The frequency of colonic adenomatous polyps and the incidence of colorectal cancer in close relatives were evaluated in a prospective study performed in 100 consecutive patients operated on for colorectal cancer. One hundred patients matched for age and sex, in whom double contrast enema and colonoscopy failed to show cancer, served as control group. Colorectal carcinomas in first-degree relatives were found in 11% of the surgically treated patients and 6% of the control group (the difference is not statistically significant). Solitary or discrete adenomas in patients operated on for colorectal carcinomas were significantly more frequent (32%) than in the control group (18%) (P <0.05). This difference is also statistically significant when considering only those patients without relatives suffering from carcinoma; however, the same cannot be statisticaly proven with the small group of patients with a positive family history. Present findings do not indicate that single or discrete adenomas synchronous with colorectal cancer are significantly associated with a familial history of large bowel malignancy. These findings are consistent with the hypothesis of environmental factors being involved in adenoma pathogenesis.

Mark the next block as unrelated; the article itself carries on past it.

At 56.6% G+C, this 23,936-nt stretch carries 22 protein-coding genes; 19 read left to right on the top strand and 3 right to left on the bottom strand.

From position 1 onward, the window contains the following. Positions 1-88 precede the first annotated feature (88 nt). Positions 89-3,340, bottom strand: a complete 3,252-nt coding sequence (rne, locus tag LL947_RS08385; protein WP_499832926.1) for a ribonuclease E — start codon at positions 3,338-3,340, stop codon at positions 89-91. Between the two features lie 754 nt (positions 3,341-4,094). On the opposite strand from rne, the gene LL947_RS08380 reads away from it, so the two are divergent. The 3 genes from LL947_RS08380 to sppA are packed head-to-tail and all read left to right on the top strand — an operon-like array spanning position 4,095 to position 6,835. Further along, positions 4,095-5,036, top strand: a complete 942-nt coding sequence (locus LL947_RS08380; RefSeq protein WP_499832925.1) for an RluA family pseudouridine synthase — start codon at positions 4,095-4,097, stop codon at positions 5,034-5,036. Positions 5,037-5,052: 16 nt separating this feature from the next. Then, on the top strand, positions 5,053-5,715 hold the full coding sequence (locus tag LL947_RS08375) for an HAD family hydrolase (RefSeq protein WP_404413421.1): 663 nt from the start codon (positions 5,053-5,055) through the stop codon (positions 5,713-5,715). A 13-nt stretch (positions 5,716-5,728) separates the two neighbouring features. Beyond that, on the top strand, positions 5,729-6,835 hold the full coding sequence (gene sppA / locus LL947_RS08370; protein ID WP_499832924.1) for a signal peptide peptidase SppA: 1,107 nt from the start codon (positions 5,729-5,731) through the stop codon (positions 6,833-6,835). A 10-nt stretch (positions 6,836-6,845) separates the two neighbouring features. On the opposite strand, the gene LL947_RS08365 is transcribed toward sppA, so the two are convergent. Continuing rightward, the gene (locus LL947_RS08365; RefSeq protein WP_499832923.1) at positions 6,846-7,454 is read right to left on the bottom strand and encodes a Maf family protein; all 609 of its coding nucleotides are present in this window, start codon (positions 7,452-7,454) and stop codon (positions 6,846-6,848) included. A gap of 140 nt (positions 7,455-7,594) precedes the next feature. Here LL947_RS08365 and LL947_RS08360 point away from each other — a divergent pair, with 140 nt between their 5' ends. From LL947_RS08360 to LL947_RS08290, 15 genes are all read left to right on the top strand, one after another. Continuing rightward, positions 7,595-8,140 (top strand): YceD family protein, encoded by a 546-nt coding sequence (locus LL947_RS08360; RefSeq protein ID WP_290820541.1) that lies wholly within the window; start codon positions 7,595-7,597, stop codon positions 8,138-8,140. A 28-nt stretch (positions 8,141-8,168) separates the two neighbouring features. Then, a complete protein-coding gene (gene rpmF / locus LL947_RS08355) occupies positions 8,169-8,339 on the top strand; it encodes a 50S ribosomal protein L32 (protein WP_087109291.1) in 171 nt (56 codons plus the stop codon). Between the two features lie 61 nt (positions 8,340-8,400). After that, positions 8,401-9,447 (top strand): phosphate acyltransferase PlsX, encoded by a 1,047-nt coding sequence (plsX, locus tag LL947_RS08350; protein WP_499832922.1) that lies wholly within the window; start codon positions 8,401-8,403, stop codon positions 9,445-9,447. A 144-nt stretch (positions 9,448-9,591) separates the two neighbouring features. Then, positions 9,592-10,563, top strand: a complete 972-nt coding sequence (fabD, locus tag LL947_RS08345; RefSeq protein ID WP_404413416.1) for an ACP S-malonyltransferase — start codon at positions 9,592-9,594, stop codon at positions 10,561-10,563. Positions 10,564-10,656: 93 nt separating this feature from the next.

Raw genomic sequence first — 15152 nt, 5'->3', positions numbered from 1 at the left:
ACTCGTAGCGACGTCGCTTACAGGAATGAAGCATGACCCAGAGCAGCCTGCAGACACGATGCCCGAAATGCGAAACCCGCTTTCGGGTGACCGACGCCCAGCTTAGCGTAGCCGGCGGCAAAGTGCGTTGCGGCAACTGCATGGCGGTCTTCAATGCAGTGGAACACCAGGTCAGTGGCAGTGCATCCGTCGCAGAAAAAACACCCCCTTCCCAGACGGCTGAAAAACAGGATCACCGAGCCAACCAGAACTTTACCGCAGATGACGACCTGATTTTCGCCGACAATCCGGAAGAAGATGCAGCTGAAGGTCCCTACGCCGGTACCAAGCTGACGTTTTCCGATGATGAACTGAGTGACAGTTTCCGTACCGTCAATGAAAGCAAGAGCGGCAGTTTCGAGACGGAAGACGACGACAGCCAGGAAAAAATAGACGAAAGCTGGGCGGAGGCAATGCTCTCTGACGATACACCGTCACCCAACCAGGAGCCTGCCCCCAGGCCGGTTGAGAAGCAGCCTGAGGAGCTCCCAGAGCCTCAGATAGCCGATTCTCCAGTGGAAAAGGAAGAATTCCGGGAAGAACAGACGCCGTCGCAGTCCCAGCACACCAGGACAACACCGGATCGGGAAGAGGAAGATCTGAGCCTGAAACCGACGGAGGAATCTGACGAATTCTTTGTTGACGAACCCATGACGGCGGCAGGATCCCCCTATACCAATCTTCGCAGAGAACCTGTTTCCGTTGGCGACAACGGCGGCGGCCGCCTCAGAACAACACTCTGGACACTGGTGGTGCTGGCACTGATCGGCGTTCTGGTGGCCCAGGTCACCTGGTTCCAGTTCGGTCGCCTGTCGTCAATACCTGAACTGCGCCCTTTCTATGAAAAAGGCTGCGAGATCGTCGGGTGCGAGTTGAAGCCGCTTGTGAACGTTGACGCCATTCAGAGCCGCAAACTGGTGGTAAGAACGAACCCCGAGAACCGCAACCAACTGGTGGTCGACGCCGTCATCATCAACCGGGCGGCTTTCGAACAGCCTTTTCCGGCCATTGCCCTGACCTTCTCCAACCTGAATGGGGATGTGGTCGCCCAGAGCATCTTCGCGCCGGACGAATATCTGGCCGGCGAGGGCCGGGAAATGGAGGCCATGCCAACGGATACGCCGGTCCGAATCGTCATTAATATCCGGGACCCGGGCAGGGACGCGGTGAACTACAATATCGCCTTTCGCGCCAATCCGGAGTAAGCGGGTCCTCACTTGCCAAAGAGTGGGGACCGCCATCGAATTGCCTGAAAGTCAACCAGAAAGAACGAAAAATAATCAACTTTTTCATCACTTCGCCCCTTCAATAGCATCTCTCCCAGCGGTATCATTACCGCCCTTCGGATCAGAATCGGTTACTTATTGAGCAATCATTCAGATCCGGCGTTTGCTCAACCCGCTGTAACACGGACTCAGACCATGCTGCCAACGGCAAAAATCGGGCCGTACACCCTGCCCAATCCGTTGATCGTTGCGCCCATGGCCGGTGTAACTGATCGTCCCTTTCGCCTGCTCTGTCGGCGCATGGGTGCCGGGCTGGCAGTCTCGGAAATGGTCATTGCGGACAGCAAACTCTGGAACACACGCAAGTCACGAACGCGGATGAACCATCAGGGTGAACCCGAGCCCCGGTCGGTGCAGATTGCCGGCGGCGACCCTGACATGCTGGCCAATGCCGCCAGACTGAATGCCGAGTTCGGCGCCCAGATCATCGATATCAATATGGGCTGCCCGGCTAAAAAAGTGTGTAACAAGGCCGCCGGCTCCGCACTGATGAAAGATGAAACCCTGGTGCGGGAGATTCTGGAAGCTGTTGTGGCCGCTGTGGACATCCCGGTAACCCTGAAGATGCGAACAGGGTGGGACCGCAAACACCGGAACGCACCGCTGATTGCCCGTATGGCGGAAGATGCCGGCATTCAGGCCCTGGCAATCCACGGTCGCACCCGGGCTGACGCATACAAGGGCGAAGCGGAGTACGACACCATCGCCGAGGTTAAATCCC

ASJC Scopus subject areas